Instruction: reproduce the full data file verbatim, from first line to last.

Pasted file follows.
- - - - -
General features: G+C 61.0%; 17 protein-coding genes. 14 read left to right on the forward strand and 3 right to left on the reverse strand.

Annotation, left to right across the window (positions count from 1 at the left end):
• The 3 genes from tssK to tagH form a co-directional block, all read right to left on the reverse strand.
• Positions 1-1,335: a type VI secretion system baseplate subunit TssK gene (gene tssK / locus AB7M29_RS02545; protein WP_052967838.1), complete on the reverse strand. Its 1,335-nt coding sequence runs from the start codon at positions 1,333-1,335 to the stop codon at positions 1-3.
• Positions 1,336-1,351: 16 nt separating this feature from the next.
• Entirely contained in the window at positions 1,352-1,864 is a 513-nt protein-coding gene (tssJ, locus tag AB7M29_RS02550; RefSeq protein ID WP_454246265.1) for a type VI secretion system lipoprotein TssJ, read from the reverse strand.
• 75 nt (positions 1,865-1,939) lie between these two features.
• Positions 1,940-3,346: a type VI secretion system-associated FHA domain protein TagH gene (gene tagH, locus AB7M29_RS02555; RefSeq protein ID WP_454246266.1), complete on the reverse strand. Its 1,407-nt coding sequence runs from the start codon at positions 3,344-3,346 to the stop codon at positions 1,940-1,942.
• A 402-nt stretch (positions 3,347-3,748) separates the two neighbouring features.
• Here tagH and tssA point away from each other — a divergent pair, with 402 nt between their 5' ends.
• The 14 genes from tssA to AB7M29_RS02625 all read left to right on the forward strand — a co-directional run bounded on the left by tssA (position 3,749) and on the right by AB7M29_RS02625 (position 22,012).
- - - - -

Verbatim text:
General features: G+C 61.0%; 17 protein-coding genes. 14 read left to right on the forward strand and 3 right to left on the reverse strand.

Annotation, left to right across the window (positions count from 1 at the left end):
• The 3 genes from tssK to tagH form a co-directional block, all read right to left on the reverse strand.
• Positions 1-1,335: a type VI secretion system baseplate subunit TssK gene (gene tssK / locus AB7M29_RS02545; protein WP_052967838.1), complete on the reverse strand. Its 1,335-nt coding sequence runs from the start codon at positions 1,333-1,335 to the stop codon at positions 1-3.
• Positions 1,336-1,351: 16 nt separating this feature from the next.
• Entirely contained in the window at positions 1,352-1,864 is a 513-nt protein-coding gene (tssJ, locus tag AB7M29_RS02550; RefSeq protein ID WP_454246265.1) for a type VI secretion system lipoprotein TssJ, read from the reverse strand.
• 75 nt (positions 1,865-1,939) lie between these two features.
• Positions 1,940-3,346: a type VI secretion system-associated FHA domain protein TagH gene (gene tagH, locus AB7M29_RS02555; RefSeq protein ID WP_454246266.1), complete on the reverse strand. Its 1,407-nt coding sequence runs from the start codon at positions 3,344-3,346 to the stop codon at positions 1,940-1,942.
• A 402-nt stretch (positions 3,347-3,748) separates the two neighbouring features.
• Here tagH and tssA point away from each other — a divergent pair, with 402 nt between their 5' ends.
• The 14 genes from tssA to AB7M29_RS02625 all read left to right on the forward strand — a co-directional run bounded on the left by tssA (position 3,749) and on the right by AB7M29_RS02625 (position 22,012).